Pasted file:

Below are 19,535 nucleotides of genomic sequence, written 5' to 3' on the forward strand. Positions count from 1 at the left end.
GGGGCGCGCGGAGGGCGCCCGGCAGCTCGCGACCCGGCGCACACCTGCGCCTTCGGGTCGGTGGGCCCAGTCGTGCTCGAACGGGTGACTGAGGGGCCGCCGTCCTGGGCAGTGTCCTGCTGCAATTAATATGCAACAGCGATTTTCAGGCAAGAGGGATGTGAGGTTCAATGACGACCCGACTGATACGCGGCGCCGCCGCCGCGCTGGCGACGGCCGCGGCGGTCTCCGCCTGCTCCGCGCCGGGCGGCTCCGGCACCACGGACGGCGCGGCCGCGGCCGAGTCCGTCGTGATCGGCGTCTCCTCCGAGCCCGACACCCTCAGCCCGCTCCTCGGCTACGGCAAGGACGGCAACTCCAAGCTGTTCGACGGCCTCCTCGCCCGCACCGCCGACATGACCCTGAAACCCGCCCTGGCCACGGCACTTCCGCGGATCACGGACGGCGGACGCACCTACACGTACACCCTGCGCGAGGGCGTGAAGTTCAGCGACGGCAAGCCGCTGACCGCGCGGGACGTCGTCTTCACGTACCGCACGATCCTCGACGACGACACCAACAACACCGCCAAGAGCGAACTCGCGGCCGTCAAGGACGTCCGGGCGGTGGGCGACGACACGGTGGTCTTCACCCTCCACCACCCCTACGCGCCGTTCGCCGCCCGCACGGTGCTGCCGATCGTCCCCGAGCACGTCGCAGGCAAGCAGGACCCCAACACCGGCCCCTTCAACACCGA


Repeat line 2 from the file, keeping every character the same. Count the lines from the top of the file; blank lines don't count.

GGGGCGCGCGGAGGGCGCCCGGCAGCTCGCGACCCGGCGCACACCTGCGCCTTCGGGTCGGTGGGCCCAGTCGTGCTCGAACGGGTGACTGAGGGGCCGCCGTCCTGGGCAGTGTCCTGCTGCAATTAATATGCAACAGCGATTTTCAGGCAAGAGGGATGTGAGGTTCAATGACGACCCGACTGATACGCGGCGCCGCCGCCGCGCTGGCGACGGCCGCGGCGGTCTCCGCCTGCTCCGCGCCGGGCGGCTCCGGCACCACGGACGGCGCGGCCGCGGCCGAGTCCGTCGTGATCGGCGTCTCCTCCGAGCCCGACACCCTCAGCCCGCTCCTCGGCTACGGCAAGGACGGCAACTCCAAGCTGTTCGACGGCCTCCTCGCCCGCACCGCCGACATGACCCTGAAACCCGCCCTGGCCACGGCACTTCCGCGGATCACGGACGGCGGACGCACCTACACGTACACCCTGCGCGAGGGCGTGAAGTTCAGCGACGGCAAGCCGCTGACCGCGCGGGACGTCGTCTTCACGTACCGCACGATCCTCGACGACGACACCAACAACACCGCCAAGAGCGAACTCGCGGCCGTCAAGGACGTCCGGGCGGTGGGCGACGACACGGTGGTCTTCACCCTCCACCACCCCTACGCGCCGTTCGCCGCCCGCACGGTGCTGCCGATCGTCCCCGAGCACGTCGCAGGCAAGCAGGACCCCAACACCGGCCCCTTCAACACCGA